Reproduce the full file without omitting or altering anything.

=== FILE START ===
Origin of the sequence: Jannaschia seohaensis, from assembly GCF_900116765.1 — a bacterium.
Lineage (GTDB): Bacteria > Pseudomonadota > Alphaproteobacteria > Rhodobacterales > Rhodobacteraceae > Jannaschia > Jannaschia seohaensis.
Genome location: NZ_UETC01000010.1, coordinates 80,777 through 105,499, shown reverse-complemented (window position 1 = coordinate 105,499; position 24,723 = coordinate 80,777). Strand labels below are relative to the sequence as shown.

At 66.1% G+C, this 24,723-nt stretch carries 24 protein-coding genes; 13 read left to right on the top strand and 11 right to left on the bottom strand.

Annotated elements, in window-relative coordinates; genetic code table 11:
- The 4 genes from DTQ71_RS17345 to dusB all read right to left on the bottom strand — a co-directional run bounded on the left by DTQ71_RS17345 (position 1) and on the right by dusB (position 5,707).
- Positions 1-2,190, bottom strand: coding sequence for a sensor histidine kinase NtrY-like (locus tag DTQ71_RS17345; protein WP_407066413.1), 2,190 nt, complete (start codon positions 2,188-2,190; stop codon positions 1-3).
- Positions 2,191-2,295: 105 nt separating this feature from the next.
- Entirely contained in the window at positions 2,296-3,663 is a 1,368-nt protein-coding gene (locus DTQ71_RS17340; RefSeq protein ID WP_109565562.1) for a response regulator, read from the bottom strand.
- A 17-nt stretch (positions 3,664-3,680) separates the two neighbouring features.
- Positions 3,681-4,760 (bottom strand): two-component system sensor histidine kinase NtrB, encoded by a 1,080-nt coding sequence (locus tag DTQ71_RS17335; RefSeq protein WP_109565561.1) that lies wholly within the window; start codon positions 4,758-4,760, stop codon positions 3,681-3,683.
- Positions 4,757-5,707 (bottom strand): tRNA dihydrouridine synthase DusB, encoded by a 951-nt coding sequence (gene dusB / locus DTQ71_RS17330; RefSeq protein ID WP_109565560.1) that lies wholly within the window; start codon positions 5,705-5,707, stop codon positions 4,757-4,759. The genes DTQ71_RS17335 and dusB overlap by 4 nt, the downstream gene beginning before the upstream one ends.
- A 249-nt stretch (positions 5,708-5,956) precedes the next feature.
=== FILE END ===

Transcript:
Origin of the sequence: Jannaschia seohaensis, from assembly GCF_900116765.1 — a bacterium.
Lineage (GTDB): Bacteria > Pseudomonadota > Alphaproteobacteria > Rhodobacterales > Rhodobacteraceae > Jannaschia > Jannaschia seohaensis.
Genome location: NZ_UETC01000010.1, coordinates 80,777 through 105,499, shown reverse-complemented (window position 1 = coordinate 105,499; position 24,723 = coordinate 80,777). Strand labels below are relative to the sequence as shown.

At 66.1% G+C, this 24,723-nt stretch carries 24 protein-coding genes; 13 read left to right on the top strand and 11 right to left on the bottom strand.

Annotated elements, in window-relative coordinates; genetic code table 11:
- The 4 genes from DTQ71_RS17345 to dusB all read right to left on the bottom strand — a co-directional run bounded on the left by DTQ71_RS17345 (position 1) and on the right by dusB (position 5,707).
- Positions 1-2,190, bottom strand: coding sequence for a sensor histidine kinase NtrY-like (locus tag DTQ71_RS17345; protein WP_407066413.1), 2,190 nt, complete (start codon positions 2,188-2,190; stop codon positions 1-3).
- Positions 2,191-2,295: 105 nt separating this feature from the next.
- Entirely contained in the window at positions 2,296-3,663 is a 1,368-nt protein-coding gene (locus DTQ71_RS17340; RefSeq protein ID WP_109565562.1) for a response regulator, read from the bottom strand.
- A 17-nt stretch (positions 3,664-3,680) separates the two neighbouring features.
- Positions 3,681-4,760 (bottom strand): two-component system sensor histidine kinase NtrB, encoded by a 1,080-nt coding sequence (locus tag DTQ71_RS17335; RefSeq protein WP_109565561.1) that lies wholly within the window; start codon positions 4,758-4,760, stop codon positions 3,681-3,683.
- Positions 4,757-5,707 (bottom strand): tRNA dihydrouridine synthase DusB, encoded by a 951-nt coding sequence (gene dusB / locus DTQ71_RS17330; RefSeq protein ID WP_109565560.1) that lies wholly within the window; start codon positions 5,705-5,707, stop codon positions 4,757-4,759. The genes DTQ71_RS17335 and dusB overlap by 4 nt, the downstream gene beginning before the upstream one ends.
- A 249-nt stretch (positions 5,708-5,956) precedes the next feature.